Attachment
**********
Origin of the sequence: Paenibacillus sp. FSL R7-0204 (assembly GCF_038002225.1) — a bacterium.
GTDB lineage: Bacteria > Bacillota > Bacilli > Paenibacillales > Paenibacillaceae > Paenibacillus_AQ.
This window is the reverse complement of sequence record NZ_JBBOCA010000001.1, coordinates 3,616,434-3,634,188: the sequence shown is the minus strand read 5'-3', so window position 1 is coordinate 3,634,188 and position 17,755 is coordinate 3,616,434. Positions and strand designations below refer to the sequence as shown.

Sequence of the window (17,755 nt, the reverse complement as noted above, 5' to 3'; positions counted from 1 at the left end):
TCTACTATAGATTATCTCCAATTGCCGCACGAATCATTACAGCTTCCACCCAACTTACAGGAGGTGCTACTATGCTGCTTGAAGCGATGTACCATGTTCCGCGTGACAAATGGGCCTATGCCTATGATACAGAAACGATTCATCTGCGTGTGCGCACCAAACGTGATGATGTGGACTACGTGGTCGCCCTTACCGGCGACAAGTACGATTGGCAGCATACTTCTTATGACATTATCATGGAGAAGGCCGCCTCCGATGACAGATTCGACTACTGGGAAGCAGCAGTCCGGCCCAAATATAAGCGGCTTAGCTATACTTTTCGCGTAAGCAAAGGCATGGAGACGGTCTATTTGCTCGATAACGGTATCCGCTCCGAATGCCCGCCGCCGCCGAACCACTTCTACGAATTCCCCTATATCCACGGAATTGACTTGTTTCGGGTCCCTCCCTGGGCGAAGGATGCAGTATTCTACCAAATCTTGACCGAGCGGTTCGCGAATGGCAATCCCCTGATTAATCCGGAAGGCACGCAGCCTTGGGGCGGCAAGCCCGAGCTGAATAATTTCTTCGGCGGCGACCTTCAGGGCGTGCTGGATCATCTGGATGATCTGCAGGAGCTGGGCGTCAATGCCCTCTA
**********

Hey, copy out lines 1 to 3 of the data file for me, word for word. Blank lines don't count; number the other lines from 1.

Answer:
Origin of the sequence: Paenibacillus sp. FSL R7-0204 (assembly GCF_038002225.1) — a bacterium.
GTDB lineage: Bacteria > Bacillota > Bacilli > Paenibacillales > Paenibacillaceae > Paenibacillus_AQ.
This window is the reverse complement of sequence record NZ_JBBOCA010000001.1, coordinates 3,616,434-3,634,188: the sequence shown is the minus strand read 5'-3', so window position 1 is coordinate 3,634,188 and position 17,755 is coordinate 3,616,434. Positions and strand designations below refer to the sequence as shown.